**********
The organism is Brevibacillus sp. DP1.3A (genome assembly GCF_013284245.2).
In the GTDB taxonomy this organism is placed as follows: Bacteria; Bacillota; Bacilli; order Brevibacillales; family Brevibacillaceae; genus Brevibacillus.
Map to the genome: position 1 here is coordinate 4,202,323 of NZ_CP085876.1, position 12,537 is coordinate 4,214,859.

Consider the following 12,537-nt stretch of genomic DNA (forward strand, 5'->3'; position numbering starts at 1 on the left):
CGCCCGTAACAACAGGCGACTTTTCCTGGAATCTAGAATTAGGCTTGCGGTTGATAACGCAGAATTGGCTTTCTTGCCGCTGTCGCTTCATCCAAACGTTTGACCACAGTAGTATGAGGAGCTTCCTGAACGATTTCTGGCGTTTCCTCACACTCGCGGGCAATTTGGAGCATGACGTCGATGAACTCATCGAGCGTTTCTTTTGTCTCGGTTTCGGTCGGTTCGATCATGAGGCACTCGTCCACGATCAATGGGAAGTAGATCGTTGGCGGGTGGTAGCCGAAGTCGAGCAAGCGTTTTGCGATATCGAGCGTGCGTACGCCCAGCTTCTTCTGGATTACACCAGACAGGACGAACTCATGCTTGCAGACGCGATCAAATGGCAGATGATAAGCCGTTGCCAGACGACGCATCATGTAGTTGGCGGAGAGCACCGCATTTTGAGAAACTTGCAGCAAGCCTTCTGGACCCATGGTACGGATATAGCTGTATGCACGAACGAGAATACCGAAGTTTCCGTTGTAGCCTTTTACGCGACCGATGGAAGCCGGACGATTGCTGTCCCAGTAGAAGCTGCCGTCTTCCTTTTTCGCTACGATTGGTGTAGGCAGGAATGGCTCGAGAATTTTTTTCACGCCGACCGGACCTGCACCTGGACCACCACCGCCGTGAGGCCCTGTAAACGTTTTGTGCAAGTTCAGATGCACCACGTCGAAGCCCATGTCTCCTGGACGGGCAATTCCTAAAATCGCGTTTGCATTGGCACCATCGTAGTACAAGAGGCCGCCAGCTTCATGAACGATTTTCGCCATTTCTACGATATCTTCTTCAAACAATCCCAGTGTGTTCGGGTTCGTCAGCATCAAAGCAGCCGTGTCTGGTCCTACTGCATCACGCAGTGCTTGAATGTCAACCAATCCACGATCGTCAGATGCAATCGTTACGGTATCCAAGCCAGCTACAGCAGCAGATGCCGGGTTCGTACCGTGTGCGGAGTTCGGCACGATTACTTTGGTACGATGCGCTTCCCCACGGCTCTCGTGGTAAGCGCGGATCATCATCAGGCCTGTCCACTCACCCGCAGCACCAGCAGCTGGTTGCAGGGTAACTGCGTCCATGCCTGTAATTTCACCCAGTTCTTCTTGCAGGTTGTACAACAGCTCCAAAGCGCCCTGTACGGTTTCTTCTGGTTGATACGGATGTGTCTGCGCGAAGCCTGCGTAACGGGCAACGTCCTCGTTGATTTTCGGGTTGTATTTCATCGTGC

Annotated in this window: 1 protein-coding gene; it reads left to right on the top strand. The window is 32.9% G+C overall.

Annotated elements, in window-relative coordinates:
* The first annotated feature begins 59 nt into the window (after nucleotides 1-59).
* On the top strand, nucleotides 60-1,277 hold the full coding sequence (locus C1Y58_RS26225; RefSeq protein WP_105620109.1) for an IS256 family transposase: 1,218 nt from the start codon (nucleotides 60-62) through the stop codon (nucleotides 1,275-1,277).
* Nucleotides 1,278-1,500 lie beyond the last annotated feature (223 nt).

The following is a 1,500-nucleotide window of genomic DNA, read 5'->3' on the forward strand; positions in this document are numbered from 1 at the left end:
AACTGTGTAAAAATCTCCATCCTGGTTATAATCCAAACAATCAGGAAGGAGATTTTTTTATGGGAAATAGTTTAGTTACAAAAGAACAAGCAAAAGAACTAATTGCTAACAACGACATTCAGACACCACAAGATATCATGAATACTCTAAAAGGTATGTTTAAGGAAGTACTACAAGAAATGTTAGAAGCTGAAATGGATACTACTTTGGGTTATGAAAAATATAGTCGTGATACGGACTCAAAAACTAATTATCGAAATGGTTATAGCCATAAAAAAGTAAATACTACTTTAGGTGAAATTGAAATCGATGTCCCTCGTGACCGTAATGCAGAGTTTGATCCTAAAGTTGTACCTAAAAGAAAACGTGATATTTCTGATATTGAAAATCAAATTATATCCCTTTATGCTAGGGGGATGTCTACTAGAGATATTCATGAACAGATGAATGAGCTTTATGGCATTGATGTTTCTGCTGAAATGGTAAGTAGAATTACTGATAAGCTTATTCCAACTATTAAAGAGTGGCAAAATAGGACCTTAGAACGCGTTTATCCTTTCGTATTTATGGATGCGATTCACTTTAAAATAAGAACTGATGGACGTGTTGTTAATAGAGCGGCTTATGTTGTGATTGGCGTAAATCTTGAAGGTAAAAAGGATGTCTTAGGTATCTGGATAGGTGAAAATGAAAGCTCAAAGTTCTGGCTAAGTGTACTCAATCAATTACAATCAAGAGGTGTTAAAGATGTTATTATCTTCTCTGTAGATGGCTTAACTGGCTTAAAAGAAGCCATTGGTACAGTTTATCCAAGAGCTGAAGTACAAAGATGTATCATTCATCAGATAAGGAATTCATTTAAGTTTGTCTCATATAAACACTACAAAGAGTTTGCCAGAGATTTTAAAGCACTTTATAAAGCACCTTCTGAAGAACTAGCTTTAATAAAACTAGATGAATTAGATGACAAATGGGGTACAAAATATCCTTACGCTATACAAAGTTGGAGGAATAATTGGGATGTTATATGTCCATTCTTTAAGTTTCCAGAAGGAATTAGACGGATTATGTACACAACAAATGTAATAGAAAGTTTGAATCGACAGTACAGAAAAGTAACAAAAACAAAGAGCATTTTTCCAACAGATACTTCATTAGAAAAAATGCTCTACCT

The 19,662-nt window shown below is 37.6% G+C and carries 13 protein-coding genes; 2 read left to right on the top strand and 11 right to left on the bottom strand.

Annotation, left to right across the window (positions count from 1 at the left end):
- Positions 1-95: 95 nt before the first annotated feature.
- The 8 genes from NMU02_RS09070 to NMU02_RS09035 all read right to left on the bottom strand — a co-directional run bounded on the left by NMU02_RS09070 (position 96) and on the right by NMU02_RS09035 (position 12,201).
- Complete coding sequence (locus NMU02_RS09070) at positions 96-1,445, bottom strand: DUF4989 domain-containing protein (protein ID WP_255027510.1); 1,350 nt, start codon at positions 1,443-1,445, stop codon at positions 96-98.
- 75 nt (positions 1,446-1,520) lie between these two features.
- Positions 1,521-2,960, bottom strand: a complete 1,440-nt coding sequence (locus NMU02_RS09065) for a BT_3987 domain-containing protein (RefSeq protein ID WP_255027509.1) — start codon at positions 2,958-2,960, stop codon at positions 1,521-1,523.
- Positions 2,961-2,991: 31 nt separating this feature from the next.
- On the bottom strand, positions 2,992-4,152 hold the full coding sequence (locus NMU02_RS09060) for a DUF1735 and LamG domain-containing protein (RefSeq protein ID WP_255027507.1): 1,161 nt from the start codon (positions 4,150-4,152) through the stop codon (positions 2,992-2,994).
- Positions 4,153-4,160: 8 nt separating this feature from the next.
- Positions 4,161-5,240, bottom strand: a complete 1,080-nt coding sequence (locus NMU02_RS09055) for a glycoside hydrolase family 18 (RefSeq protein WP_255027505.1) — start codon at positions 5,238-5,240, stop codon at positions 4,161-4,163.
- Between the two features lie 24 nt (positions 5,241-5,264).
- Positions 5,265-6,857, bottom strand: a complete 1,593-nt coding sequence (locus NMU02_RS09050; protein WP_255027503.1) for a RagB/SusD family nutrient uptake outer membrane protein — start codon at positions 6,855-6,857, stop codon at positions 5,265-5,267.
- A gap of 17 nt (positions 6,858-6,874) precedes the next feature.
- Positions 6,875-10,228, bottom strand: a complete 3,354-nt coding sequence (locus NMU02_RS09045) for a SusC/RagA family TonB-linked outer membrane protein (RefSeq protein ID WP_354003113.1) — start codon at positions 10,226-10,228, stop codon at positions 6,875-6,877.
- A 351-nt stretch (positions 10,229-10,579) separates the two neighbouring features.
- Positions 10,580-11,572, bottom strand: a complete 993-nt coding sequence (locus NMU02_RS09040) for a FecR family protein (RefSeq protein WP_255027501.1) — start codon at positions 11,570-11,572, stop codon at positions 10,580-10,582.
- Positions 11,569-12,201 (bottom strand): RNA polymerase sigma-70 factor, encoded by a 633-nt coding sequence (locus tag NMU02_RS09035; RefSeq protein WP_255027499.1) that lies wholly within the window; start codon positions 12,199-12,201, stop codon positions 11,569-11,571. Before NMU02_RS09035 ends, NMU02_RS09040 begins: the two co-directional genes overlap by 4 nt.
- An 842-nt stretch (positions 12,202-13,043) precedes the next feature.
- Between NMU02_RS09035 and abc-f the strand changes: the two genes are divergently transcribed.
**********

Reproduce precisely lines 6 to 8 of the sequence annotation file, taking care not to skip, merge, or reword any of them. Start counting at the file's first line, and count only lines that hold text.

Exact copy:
Annotated in this window: 1 protein-coding gene; it reads left to right on the top strand. The window is 32.9% G+C overall.

Annotated elements, in window-relative coordinates:
* The first annotated feature begins 59 nt into the window (after nucleotides 1-59).